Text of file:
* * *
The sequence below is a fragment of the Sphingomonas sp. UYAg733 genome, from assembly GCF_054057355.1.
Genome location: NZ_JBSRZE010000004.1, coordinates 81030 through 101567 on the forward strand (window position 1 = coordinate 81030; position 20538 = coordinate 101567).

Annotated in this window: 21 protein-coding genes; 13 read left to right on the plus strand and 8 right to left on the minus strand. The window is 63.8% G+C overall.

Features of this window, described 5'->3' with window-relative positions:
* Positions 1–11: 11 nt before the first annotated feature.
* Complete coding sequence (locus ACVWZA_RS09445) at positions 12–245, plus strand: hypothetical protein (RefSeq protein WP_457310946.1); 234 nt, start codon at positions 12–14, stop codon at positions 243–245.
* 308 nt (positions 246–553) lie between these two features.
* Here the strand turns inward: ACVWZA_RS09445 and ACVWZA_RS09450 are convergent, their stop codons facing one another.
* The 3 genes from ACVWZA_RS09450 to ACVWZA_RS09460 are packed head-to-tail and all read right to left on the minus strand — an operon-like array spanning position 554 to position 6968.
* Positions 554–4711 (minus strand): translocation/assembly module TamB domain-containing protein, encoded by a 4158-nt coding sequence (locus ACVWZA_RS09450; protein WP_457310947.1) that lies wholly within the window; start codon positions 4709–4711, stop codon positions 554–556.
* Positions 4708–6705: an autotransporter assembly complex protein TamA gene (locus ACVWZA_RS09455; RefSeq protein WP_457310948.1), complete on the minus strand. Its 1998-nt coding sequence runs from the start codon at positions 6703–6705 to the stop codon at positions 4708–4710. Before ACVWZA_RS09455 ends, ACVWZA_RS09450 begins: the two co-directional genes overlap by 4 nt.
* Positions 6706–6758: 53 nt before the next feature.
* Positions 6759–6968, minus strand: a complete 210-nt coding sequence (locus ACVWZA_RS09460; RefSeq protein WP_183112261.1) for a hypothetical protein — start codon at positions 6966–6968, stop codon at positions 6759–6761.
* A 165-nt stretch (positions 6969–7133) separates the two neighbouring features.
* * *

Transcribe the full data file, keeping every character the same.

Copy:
The sequence below is a fragment of the Sphingomonas sp. UYAg733 genome, from assembly GCF_054057355.1.
Genome location: NZ_JBSRZE010000004.1, coordinates 81030 through 101567 on the forward strand (window position 1 = coordinate 81030; position 20538 = coordinate 101567).

Annotated in this window: 21 protein-coding genes; 13 read left to right on the plus strand and 8 right to left on the minus strand. The window is 63.8% G+C overall.

Features of this window, described 5'->3' with window-relative positions:
* Positions 1–11: 11 nt before the first annotated feature.
* Complete coding sequence (locus ACVWZA_RS09445) at positions 12–245, plus strand: hypothetical protein (RefSeq protein WP_457310946.1); 234 nt, start codon at positions 12–14, stop codon at positions 243–245.
* 308 nt (positions 246–553) lie between these two features.
* Here the strand turns inward: ACVWZA_RS09445 and ACVWZA_RS09450 are convergent, their stop codons facing one another.
* The 3 genes from ACVWZA_RS09450 to ACVWZA_RS09460 are packed head-to-tail and all read right to left on the minus strand — an operon-like array spanning position 554 to position 6968.
* Positions 554–4711 (minus strand): translocation/assembly module TamB domain-containing protein, encoded by a 4158-nt coding sequence (locus ACVWZA_RS09450; protein WP_457310947.1) that lies wholly within the window; start codon positions 4709–4711, stop codon positions 554–556.
* Positions 4708–6705: an autotransporter assembly complex protein TamA gene (locus ACVWZA_RS09455; RefSeq protein WP_457310948.1), complete on the minus strand. Its 1998-nt coding sequence runs from the start codon at positions 6703–6705 to the stop codon at positions 4708–4710. Before ACVWZA_RS09455 ends, ACVWZA_RS09450 begins: the two co-directional genes overlap by 4 nt.
* Positions 6706–6758: 53 nt before the next feature.
* Positions 6759–6968, minus strand: a complete 210-nt coding sequence (locus ACVWZA_RS09460; RefSeq protein WP_183112261.1) for a hypothetical protein — start codon at positions 6966–6968, stop codon at positions 6759–6761.
* A 165-nt stretch (positions 6969–7133) separates the two neighbouring features.